Ari's Picks

Irish Brown Soda Bread Arrives for the Season

The country bread of Ireland emerges
from Zingerman's Bakehouse ovens.

The country bread of Ireland emerges
from the Bakehouse ovens

I love this bread, its history, and the fact that we make such a fine, great-tasting, traditional version of it. I have such an affinity that I’m always anxious for it to arrive from the Bakehouse ovens in the ten days before St. Patrick’s Day. This year, with the Vermont Creamery Cultured Butter on both my mind and counter, I’m especially eager. Some folks this time of year get excited about baseball season; I get on the edge of my seat about the arrival of Brown Soda Bread. While we have it for the next few weeks, I’m gonna eat as much of it as I can!

Although many Americans have heard of Irish soda bread, few know it well, and fewer still have experienced a well-made loaf of traditional brown soda bread like this. The Society for the Preservation of Irish Soda Bread says that the first recipe in Ireland was published in 1836, a few years after the farmhouse at Cornman Farms was built. The Society proclaims proudly: “Flour, Salt, Baking Soda, Buttermilk. Anything else added makes it a ‘Tea Cake!’” (Also known as the more commonly seen “white soda bread.”) The cross pattern on the top of the loaf is said to ward off the devil and let the fairies out (for much, much more on faeries and their very serious role in Irish history, culture, and language, see Manchán Magan’s marvelous book, Thirty-Two Words for Field).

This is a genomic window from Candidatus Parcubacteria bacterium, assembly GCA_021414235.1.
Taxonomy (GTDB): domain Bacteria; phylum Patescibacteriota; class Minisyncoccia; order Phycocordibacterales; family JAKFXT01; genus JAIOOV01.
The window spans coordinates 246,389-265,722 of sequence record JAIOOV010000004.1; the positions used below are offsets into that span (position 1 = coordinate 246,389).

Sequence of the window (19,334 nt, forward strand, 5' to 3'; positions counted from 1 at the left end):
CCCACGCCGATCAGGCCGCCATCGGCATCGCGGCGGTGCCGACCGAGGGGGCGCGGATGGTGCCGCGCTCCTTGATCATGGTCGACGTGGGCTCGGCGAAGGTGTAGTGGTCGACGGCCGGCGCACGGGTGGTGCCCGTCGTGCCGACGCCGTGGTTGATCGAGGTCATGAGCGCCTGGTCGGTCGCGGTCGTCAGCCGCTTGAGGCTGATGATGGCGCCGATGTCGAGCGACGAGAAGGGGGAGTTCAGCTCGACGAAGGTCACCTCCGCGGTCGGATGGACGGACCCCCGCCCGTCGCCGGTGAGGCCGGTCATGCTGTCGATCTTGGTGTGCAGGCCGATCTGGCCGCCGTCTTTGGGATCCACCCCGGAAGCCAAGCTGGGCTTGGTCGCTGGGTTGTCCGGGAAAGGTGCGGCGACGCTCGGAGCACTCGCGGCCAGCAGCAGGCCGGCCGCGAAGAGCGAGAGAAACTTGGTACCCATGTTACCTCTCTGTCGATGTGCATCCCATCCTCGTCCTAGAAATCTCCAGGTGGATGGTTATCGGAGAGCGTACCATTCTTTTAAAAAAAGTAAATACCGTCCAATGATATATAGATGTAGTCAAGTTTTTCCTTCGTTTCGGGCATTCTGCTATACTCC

The key to the bread’s flavor is the quality of the ingredients. We use whole wheat flour and also stone ground oatmeal in the mix from Ireland. It’s important to the flavor and texture of the bread because of the softness of the Irish whole wheat flour. The grind is much coarser as well, yielding a pretty different texture from the typical whole-wheat flour we’re used to getting here in the States. Baker and author David Lebovitz says, “Because the wheat is milled in such a way … it remains very coarse, giving the breads their special hardy texture and flavor. Bread made with coarse-milled flour actually crunches when you bite into it. I love it!”

The blog Brown Eyed Baker says, “It doesn’t get better than a warm slice of Irish Brown Bread served with a slather of butter.” I’m inclined to agree. This is one of the reasons that this year I’m even more excited than I usually am. With that Vermont Creamery Cultured Butter is now on hand all over the Roadhouse and at the Bakeshop. I’m already imagining how good the combo could be. If you’re at the Roadhouse or your house, lay on some slices of smoked salmon—the Roadhouse will have it on the menu that way when the bread arrives next week! It’s delicious with the Creamery’s Cream Cheese or Goat Cream Cheese. Terrific too with that Tilsiter cheese I wrote about above. The Irish Brown Soda bread is great with eggs and bacon for breakfast, or with jam for afternoon tea. Or for that matter with the sardines and eggs I’ve shared just below! And, I should also say, the Irish Brown Soda bread is a delicious treat when lightly toasted too.

The Irish Brown Soda bread will be available starting this weekend, from March 10–17th at the Bakehouse, Deli, and Roadhouse.

Preorder your loaf from the Deli

Want more from Ari?

Sign up for Ari’s Top 5 e-newsletter and look forward to his weekly curated email—a roundup of 5 Zing things Ari is excited about this week—stuff you might not have heard of!

Follow us on social media:  Instagram, Facebook and Twitter, @zingermanscommunity.